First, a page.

The "CIDS Digressions" aim to foster innovative thinking, interdisciplinary research, and critical discussion of topical issues. They will enable researchers from various backgrounds to share ideas in a concise and efficient way within an unfettered intellectual framework. Contributions to the series, of a maximum of 1000 words in length, will be published online following a short and straightforward editorial process.
The CIDS Digressions in particular offer:
• A critical analysis of topical and engaging issues in international dispute settlement broadly speaking.
• An overview of current research in other academic fields offering contrasting, disruptive, or simply revealing insights into the resolution of international disputes.
• The gist of new, audacious, or simply relevant ideas, which deserve being shared and discussed in a straightforward, unconstrained or clear-cut way, either before or in parallel to a traditional peer-reviewed publication.
Contributions can be sent to email@example.com
Cédric Dupont (Graduate Institute), Thomas Schultz (University of Geneva, King's College London), and Merih Angin (Harvard University), “Double Jeopardy? The Use of Investment Arbitration in Times of Crisis”, in D. Behn, O.K. Fauchald, and M. Langford (eds), The Legitimacy of Investment Arbitration: Empirical Perspectives, Cambridge University Press, forthcoming 2020.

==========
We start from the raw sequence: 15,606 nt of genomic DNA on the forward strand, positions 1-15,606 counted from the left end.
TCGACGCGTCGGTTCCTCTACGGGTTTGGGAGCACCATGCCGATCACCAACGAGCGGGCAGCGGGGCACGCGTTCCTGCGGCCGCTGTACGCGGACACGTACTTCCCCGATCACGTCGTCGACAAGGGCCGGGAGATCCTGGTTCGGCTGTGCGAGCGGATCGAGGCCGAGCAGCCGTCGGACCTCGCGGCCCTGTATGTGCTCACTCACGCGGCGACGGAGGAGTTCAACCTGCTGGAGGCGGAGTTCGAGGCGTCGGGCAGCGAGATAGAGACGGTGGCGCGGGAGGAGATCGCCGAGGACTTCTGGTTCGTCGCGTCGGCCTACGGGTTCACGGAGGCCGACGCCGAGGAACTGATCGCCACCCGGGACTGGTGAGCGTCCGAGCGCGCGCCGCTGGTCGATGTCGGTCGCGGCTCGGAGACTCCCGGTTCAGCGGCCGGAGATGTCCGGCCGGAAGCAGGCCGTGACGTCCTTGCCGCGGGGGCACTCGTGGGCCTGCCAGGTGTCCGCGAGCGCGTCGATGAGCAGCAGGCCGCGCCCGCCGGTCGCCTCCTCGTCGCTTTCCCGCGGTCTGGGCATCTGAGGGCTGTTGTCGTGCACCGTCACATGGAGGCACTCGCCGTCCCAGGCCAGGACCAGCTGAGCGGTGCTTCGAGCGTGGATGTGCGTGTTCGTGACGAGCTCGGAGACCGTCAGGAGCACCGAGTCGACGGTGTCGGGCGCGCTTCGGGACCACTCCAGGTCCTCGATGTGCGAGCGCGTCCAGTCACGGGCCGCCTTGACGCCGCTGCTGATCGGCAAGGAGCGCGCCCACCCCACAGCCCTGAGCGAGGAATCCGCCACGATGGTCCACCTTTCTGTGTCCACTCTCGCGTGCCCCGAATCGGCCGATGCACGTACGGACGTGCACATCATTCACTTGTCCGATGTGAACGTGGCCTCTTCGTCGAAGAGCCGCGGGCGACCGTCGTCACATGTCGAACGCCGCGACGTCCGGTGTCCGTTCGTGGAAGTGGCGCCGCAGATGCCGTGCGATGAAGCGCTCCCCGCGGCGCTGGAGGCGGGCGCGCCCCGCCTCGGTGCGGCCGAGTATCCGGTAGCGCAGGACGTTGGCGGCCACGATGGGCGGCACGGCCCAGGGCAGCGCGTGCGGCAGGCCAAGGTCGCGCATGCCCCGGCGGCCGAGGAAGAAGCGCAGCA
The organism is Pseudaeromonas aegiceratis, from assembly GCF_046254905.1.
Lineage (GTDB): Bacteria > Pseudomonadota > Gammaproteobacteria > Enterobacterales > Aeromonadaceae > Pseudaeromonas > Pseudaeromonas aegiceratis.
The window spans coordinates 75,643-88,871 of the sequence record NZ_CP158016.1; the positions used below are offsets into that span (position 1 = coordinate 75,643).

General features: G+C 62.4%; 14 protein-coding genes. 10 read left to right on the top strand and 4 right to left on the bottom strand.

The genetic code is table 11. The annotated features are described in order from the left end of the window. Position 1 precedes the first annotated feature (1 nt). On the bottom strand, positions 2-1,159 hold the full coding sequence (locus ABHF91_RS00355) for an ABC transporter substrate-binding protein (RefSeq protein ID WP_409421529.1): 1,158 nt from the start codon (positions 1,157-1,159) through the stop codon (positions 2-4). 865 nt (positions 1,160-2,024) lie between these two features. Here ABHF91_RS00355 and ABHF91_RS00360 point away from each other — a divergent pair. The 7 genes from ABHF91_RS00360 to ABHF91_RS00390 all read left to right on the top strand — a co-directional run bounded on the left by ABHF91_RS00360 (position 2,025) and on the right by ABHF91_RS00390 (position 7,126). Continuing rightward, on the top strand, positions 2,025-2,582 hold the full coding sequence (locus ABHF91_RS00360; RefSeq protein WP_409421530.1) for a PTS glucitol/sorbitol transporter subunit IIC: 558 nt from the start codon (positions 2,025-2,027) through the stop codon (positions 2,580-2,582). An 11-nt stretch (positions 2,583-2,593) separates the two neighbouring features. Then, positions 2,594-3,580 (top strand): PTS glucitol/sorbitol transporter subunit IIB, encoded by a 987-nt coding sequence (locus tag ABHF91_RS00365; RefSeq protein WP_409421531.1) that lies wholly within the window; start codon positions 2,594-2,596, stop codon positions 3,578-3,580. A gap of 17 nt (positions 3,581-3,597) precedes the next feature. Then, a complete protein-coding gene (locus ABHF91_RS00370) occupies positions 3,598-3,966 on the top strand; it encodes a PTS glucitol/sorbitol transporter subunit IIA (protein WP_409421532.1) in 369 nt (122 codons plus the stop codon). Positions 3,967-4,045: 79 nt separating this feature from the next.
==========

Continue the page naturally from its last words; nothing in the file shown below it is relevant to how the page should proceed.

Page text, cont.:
Niccolò Ridi and Thomas Schultz, Empirically Mapping Investment Arbitration Scholarship: Networks, Authorities, and the Research Front, in Katia Fach Gomez (ed.), Private Actors in International Investment Law, Springer, 2020.
Gabrielle Kaufmann-Kohler, Michele Potestà, “Investor-State Dispute Settlement and National Courts. Current Framework and Reform Options”, special edition of the European Yearbook of International Economic Law, 2020., 2020.
Laurence Boisson de Chazournes et Ségolène Couturier, “CAS Procedures and their Efficiency” CAS Bull. (2019) 2 : 7-17.